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Phylodynamics Helps to Evaluate the Impact of an HIV Prevention Intervention

Department of Zoology, University of Oxford, OX1 3SY Oxford, UK
New College, University of Oxford, OX1 3BN Oxford, UK
Alliance for Public Health, Kyiv 03150, Ukraine
Division of Community Health Sciences, University of Illinois at Chicago School of Public Health, Chicago, IL 60612, USA
State Institution “The L.V. Gromashevsky Institute of Epidemiology and Infectious Diseases of NAMS of Ukraine”, Kyiv 03038, Ukraine
Medical School, University of Cyprus, Nicosia 1678, Cyprus
Department of Hygiene, Epidemiology and Medical Statistics, Medical School, National and Kapodistrian University of Athens, 157 72 Athens, Greece
Department of Medicine, University of Chicago, Chicago, IL 60637, USA
Department of Medicine, University of California San Diego, San Diego, CA 92093, USA
Department of Population Health, New York University, New York, NY 10003, USA
Author to whom correspondence should be addressed.
Viruses 2020, 12(4), 469;
Received: 30 January 2020 / Revised: 2 April 2020 / Accepted: 15 April 2020 / Published: 20 April 2020
(This article belongs to the Special Issue HIV Molecular Epidemiology for Prevention)
Assessment of the long-term population-level effects of HIV interventions is an ongoing public health challenge. Following the implementation of a Transmission Reduction Intervention Project (TRIP) in Odessa, Ukraine, in 2013–2016, we obtained HIV pol gene sequences and used phylogenetics to identify HIV transmission clusters. We further applied the birth-death skyline model to the sequences from Odessa (n = 275) and Kyiv (n = 92) in order to estimate changes in the epidemic’s effective reproductive number (Re) and rate of becoming uninfectious (δ). We identified 12 transmission clusters in Odessa; phylogenetic clustering was correlated with younger age and higher average viral load at the time of sampling. Estimated Re were similar in Odessa and Kyiv before the initiation of TRIP; Re started to decline in 2013 and is now below Re = 1 in Odessa (Re = 0.4, 95%HPD 0.06–0.75), but not in Kyiv (Re = 2.3, 95%HPD 0.2–5.4). Similarly, estimates of δ increased in Odessa after the initiation of TRIP. Given that both cities shared the same HIV prevention programs in 2013–2019, apart from TRIP, the observed changes in transmission parameters are likely attributable to the TRIP intervention. We propose that molecular epidemiology analysis can be used as a post-intervention effectiveness assessment tool. View Full-Text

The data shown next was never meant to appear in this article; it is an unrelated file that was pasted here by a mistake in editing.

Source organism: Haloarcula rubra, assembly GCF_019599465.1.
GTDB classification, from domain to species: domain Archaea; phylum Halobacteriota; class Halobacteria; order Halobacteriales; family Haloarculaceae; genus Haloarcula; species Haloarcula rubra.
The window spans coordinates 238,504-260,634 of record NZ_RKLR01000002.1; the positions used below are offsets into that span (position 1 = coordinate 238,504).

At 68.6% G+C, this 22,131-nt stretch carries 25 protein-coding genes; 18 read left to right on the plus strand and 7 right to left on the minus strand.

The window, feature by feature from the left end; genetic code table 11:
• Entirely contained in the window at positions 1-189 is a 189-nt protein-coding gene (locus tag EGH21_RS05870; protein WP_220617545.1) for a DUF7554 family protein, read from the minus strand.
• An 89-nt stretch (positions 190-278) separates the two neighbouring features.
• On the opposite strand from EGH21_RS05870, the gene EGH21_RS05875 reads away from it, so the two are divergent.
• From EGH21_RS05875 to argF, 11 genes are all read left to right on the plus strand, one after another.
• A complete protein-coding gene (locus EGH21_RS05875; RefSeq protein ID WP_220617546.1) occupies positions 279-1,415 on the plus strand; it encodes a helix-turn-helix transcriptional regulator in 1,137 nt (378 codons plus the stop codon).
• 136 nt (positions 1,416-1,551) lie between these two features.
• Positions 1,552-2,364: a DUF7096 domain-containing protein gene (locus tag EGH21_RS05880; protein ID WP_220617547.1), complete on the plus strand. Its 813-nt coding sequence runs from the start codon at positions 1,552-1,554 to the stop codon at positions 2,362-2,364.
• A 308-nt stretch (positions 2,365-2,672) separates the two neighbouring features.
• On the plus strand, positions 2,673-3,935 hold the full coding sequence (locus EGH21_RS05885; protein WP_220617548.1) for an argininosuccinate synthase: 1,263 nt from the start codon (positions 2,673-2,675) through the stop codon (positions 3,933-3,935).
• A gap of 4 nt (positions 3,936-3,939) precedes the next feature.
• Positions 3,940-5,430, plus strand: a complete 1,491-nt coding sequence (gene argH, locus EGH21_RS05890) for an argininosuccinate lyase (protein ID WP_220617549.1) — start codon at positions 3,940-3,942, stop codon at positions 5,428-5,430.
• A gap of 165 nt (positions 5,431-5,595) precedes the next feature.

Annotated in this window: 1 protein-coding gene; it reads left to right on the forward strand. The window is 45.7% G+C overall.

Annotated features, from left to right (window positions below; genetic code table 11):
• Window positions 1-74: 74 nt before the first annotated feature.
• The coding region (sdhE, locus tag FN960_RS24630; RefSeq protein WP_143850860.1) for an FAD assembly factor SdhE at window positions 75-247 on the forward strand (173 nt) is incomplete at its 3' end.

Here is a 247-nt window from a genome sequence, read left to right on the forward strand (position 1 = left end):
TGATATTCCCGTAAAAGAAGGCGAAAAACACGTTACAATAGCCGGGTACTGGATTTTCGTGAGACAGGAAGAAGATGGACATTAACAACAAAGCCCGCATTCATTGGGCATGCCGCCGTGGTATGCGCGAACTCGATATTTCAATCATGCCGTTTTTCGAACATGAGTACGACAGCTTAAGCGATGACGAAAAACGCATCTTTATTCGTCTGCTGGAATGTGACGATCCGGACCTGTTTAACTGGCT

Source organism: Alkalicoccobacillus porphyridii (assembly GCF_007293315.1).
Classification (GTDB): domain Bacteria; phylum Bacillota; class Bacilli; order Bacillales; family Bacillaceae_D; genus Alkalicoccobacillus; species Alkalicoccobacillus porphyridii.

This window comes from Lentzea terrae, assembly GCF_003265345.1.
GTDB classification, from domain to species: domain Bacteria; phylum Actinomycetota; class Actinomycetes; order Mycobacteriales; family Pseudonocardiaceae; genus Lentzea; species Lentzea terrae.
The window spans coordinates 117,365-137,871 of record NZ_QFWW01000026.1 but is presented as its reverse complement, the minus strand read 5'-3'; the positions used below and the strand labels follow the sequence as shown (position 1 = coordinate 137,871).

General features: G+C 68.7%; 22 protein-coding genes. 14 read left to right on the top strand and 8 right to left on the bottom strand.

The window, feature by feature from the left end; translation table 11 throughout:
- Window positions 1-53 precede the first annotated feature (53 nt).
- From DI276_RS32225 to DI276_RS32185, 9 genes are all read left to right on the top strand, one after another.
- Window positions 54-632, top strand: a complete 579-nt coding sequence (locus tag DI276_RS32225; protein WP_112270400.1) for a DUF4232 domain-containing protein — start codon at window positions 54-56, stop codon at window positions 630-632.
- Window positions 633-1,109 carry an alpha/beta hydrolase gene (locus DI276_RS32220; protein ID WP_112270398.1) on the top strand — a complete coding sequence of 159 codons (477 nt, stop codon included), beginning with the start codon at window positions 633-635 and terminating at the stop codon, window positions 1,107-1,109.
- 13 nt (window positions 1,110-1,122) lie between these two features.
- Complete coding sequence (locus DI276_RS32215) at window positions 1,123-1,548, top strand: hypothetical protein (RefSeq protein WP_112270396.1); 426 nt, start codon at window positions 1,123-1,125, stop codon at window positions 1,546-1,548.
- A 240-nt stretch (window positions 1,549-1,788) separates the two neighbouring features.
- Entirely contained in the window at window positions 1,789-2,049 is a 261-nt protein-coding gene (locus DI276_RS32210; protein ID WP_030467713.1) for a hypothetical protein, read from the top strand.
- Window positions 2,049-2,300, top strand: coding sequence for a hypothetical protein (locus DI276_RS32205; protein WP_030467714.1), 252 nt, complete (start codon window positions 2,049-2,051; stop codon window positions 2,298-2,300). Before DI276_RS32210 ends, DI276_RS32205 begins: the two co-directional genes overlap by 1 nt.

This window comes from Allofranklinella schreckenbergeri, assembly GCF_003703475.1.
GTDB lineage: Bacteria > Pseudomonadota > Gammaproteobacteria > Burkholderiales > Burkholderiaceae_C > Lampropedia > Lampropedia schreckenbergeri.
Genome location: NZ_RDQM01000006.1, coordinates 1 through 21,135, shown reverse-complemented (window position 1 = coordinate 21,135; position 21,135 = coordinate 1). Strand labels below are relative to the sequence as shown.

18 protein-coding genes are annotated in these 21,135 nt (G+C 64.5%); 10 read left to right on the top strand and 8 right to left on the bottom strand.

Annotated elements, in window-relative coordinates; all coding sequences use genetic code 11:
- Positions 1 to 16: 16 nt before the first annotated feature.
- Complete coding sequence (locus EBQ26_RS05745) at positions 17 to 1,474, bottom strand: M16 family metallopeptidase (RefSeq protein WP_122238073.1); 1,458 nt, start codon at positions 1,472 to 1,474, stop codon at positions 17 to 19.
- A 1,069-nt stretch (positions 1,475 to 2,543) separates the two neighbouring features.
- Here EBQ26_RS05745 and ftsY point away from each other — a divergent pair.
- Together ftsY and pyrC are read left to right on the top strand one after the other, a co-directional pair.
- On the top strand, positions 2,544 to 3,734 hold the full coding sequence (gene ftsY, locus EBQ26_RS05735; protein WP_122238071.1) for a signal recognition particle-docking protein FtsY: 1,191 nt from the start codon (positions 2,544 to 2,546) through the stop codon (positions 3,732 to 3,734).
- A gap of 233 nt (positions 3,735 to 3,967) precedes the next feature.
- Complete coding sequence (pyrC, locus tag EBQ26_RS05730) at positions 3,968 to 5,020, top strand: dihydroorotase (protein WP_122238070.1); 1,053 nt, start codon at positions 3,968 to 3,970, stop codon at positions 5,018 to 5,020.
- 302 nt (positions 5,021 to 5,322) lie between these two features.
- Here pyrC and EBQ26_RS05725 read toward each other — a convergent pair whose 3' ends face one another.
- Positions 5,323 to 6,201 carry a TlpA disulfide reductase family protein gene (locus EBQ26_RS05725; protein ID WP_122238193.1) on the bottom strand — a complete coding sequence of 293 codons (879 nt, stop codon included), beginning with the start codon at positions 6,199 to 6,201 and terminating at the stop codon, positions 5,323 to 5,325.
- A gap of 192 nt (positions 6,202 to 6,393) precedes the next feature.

Keywords: HIV; phylodynamics; birth-death model; prevention; intervention HIV; phylodynamics; birth-death model; prevention; intervention
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MDPI and ACS Style

Vasylyeva, T.I.; Zarebski, A.; Smyrnov, P.; Williams, L.D.; Korobchuk, A.; Liulchuk, M.; Zadorozhna, V.; Nikolopoulos, G.; Paraskevis, D.; Schneider, J.; Skaathun, B.; Hatzakis, A.; Pybus, O.G.; Friedman, S.R. Phylodynamics Helps to Evaluate the Impact of an HIV Prevention Intervention. Viruses 2020, 12, 469.

AMA Style

Vasylyeva TI, Zarebski A, Smyrnov P, Williams LD, Korobchuk A, Liulchuk M, Zadorozhna V, Nikolopoulos G, Paraskevis D, Schneider J, Skaathun B, Hatzakis A, Pybus OG, Friedman SR. Phylodynamics Helps to Evaluate the Impact of an HIV Prevention Intervention. Viruses. 2020; 12(4):469.

Chicago/Turabian Style

Vasylyeva, Tetyana I., Alexander Zarebski, Pavlo Smyrnov, Leslie D. Williams, Ania Korobchuk, Mariia Liulchuk, Viktoriia Zadorozhna, Georgios Nikolopoulos, Dimitrios Paraskevis, John Schneider, Britt Skaathun, Angelos Hatzakis, Oliver G. Pybus, and Samuel R. Friedman 2020. "Phylodynamics Helps to Evaluate the Impact of an HIV Prevention Intervention" Viruses 12, no. 4: 469.

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